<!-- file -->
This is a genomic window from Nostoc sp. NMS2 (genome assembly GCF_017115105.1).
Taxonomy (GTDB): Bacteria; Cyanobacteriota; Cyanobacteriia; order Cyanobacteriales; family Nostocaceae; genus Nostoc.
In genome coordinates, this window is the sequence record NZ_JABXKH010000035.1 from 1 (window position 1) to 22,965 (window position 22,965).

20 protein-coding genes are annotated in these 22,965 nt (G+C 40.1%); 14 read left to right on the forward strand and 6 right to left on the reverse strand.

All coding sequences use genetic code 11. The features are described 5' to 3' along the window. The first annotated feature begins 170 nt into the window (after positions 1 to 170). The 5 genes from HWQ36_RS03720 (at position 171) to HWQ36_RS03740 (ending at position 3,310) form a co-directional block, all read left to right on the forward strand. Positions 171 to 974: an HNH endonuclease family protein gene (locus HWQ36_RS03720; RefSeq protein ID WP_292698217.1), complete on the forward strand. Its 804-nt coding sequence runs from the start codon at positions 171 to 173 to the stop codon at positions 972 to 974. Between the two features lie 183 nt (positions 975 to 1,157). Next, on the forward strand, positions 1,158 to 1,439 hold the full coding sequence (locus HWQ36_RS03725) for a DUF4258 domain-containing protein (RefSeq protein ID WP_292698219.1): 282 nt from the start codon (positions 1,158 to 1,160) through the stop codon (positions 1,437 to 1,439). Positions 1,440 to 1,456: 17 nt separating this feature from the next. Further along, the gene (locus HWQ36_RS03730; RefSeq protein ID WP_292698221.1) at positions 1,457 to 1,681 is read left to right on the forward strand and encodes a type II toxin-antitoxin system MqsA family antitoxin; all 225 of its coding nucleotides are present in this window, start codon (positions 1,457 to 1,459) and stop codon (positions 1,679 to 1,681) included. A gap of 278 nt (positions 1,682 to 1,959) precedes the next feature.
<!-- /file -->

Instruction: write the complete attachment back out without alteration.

This is a genomic window from Nostoc sp. NMS2 (genome assembly GCF_017115105.1).
Taxonomy (GTDB): Bacteria; Cyanobacteriota; Cyanobacteriia; order Cyanobacteriales; family Nostocaceae; genus Nostoc.
In genome coordinates, this window is the sequence record NZ_JABXKH010000035.1 from 1 (window position 1) to 22,965 (window position 22,965).

20 protein-coding genes are annotated in these 22,965 nt (G+C 40.1%); 14 read left to right on the forward strand and 6 right to left on the reverse strand.

All coding sequences use genetic code 11. The features are described 5' to 3' along the window. The first annotated feature begins 170 nt into the window (after positions 1 to 170). The 5 genes from HWQ36_RS03720 (at position 171) to HWQ36_RS03740 (ending at position 3,310) form a co-directional block, all read left to right on the forward strand. Positions 171 to 974: an HNH endonuclease family protein gene (locus HWQ36_RS03720; RefSeq protein ID WP_292698217.1), complete on the forward strand. Its 804-nt coding sequence runs from the start codon at positions 171 to 173 to the stop codon at positions 972 to 974. Between the two features lie 183 nt (positions 975 to 1,157). Next, on the forward strand, positions 1,158 to 1,439 hold the full coding sequence (locus HWQ36_RS03725) for a DUF4258 domain-containing protein (RefSeq protein ID WP_292698219.1): 282 nt from the start codon (positions 1,158 to 1,160) through the stop codon (positions 1,437 to 1,439). Positions 1,440 to 1,456: 17 nt separating this feature from the next. Further along, the gene (locus HWQ36_RS03730; RefSeq protein ID WP_292698221.1) at positions 1,457 to 1,681 is read left to right on the forward strand and encodes a type II toxin-antitoxin system MqsA family antitoxin; all 225 of its coding nucleotides are present in this window, start codon (positions 1,457 to 1,459) and stop codon (positions 1,679 to 1,681) included. A gap of 278 nt (positions 1,682 to 1,959) precedes the next feature.